>
                  > They don't get used for anything important, the batteries never die, and my wife doesn't castigate me for using HER calipers. (I would add that they were cheap, but I've already identified them as HF, so that would be redundant.) In the shop, the Mitutoyo calipers get used for anything that doesn't need micrometer accuracy.
                  >
                  > Regards,
                  > Ed
                  >
                  > --- In mill_drill@yahoogroups.com, Jerry Durand <jdurand@> wrote:
                  > >
                  > > Just as a data point, I have some 'good' 8" calipers that I keep with
                  > > the machines and a 6" one that came with a shipment of bearings from
                  > > VXB. I was just showing someone the difference and figured I'd mention
                  > > it here.
                  > >
                  > > Quick version: 1" gauge block, good calipers read it as 1.0000, cheap
                  > > ones read it as 1.0040
                  > >
                  > > I keep the cheap ones in the office for quick checks on stuff, mainly
                  > > plastic and electronics that isn't that critical.
                  > >
                  > > --
                  > > Jerry Durand, Durand Interstellar, Inc. www.interstellar.com
                  > > tel: +1 408 356-3886, USA toll free: 1 866 356-3886
                  > > Skype: jerrydurand
                  > >
                  >
                • Malcolm Parker-Lisberg
                  It works with the Chinese ones too. Malcolm   I don t suffer from insanity I enjoy it! ________________________________ From: SSHIRE To:
                  Message 8 of 8 , Dec 2, 2011
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                    It works with the Chinese ones too.

                    Malcolm
                     
                    I don't suffer from insanity I enjoy it!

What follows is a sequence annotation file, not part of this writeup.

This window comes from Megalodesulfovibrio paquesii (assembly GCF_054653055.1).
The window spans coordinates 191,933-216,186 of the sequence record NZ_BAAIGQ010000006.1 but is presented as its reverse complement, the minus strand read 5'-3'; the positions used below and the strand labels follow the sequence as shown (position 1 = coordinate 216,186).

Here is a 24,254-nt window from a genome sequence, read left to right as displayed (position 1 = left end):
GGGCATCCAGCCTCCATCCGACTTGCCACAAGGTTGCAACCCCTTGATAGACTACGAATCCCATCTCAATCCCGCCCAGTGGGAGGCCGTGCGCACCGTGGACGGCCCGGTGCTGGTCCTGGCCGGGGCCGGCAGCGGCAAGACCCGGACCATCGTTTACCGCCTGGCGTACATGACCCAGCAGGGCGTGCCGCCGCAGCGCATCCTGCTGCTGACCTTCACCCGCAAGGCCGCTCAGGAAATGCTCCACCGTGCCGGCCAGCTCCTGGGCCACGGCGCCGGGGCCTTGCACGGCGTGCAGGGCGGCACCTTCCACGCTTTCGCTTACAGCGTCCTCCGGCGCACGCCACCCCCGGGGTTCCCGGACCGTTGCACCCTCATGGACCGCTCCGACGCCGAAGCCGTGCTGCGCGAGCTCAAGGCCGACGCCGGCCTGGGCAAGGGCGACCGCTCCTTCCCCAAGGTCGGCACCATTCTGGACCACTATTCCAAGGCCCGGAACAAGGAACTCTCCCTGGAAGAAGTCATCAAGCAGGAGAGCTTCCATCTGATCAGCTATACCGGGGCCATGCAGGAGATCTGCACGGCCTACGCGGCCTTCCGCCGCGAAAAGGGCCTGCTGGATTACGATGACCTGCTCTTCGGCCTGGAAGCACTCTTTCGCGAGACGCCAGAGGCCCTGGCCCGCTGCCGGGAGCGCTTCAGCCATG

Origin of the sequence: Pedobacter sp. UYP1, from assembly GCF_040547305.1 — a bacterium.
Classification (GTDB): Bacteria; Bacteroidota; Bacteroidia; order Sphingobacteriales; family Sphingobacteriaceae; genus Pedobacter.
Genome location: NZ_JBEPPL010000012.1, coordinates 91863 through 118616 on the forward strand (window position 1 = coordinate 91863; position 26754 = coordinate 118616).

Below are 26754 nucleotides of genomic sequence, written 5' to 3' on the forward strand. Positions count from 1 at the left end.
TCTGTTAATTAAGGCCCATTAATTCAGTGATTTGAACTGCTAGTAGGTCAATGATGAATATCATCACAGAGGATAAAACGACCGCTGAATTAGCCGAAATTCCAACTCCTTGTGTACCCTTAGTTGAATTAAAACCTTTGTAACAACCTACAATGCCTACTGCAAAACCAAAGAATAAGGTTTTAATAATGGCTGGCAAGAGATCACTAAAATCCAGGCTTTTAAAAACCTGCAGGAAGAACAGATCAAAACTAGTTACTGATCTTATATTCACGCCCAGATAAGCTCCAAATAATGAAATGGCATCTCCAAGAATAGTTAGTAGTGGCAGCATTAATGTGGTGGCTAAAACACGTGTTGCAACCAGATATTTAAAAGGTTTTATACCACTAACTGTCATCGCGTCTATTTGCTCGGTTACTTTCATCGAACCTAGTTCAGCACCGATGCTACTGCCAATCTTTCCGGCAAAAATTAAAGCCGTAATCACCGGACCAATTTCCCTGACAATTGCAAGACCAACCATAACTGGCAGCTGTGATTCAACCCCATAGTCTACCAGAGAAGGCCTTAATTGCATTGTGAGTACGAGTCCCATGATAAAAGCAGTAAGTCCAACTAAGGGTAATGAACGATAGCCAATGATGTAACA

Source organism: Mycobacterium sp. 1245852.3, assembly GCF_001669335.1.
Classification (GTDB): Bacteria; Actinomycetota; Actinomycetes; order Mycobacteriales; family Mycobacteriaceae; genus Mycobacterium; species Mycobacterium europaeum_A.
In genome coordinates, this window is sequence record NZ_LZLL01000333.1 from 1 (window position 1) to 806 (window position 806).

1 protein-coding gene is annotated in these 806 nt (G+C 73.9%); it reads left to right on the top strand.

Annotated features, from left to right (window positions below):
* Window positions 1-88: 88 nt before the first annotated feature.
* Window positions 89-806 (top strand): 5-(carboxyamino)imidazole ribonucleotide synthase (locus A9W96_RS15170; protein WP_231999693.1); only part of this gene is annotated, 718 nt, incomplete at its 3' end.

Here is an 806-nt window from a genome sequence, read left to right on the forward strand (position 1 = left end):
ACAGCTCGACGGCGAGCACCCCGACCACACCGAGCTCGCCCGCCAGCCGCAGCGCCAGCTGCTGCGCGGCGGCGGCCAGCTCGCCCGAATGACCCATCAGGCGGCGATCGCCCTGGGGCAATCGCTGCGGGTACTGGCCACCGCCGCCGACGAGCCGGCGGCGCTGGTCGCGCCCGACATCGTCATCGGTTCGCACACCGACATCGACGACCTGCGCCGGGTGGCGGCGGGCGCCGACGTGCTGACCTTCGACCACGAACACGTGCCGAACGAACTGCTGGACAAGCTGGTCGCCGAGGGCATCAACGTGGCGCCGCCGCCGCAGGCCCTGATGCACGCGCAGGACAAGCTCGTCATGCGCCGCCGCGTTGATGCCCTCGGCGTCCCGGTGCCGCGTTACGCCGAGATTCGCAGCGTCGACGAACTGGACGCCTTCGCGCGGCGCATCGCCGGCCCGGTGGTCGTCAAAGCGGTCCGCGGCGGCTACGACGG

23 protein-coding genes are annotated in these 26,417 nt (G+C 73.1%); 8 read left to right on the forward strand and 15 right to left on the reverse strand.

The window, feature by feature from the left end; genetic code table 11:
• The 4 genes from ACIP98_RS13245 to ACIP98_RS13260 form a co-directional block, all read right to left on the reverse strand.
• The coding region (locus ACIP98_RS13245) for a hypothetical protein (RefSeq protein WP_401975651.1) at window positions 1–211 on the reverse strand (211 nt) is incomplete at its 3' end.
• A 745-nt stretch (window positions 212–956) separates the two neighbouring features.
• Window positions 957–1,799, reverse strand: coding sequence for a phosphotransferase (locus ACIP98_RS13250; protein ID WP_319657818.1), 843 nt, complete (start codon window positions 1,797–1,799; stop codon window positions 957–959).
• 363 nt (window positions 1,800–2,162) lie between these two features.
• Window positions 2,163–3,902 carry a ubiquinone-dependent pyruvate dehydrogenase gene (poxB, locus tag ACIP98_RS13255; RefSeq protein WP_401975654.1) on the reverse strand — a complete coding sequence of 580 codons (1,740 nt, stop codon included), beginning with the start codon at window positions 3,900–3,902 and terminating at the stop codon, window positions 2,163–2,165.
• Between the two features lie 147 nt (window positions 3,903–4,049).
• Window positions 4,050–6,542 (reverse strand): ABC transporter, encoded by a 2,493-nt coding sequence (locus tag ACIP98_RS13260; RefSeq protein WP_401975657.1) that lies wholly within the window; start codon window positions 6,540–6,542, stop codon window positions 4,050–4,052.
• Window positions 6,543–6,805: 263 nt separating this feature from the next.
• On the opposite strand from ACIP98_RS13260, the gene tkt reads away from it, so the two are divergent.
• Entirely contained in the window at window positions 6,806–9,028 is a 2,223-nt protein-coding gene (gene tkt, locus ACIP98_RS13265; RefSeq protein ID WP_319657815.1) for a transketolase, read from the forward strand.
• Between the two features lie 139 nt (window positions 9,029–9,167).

From: SSHIRE <sshire@...>
                    To: mill_drill@yahoogroups.com
                    Sent: Friday, December 2, 2011 1:42 PM
                    Subject: [mill_drill] Re: Tool accuracy

                     

                    When I got my Mitutoyo calipers the same thing was happening. I found that by running my finger over each jaw the problem went away. It's now a habit. Calipers open, clean dust (or whatever) off with finger, close. I get .ooooo all the time now.
                    Stan
                    --- In mill_drill@yahoogroups.com, "EdwinB" <n5kzw@...> wrote:
                    >
                    > I have a 6" HF dial caliper at my desk. If I close the jaws, zero the dial, open them 1" and re-close the dial, it returns to zero. If I open the jaws 6" and then close them, the dial reads ~-0.0005. Without changing anything, if I open the jaws 1" again and close them, the dial returns to zero.
                    >
                    > They don't get used for anything important, the batteries never die, and my wife doesn't castigate me for using HER calipers. (I would add that they were cheap, but I've already identified them as HF, so that would be redundant.) In the shop, the Mitutoyo calipers get used for anything that doesn't need micrometer accuracy.
                    >
                    > Regards,
                    > Ed
                    >
                    > --- In mill_drill@yahoogroups.com, Jerry Durand <jdurand@> wrote:
                    > >
                    > > Just as a data point, I have some 'good' 8" calipers that I keep with
                    > > the machines and a 6" one that came with a shipment of bearings from
                    > > VXB. I was just showing someone the difference and figured I'd mention
                    > > it here.
                    > >
                    > > Quick version: 1" gauge block, good calipers read it as 1.0000, cheap
                    > > ones read it as 1.0040
                    > >
                    > > I keep the cheap ones in the office for quick checks on stuff, mainly
                    > > plastic and electronics that isn't that critical.
                    > >
                    > > --
                    > > Jerry Durand, Durand Interstellar, Inc. www.interstellar.com
                    > > tel: +1 408 356-3886, USA toll free: 1 866 356-3886
                    > > Skype: jerrydurand
                    > >
                    >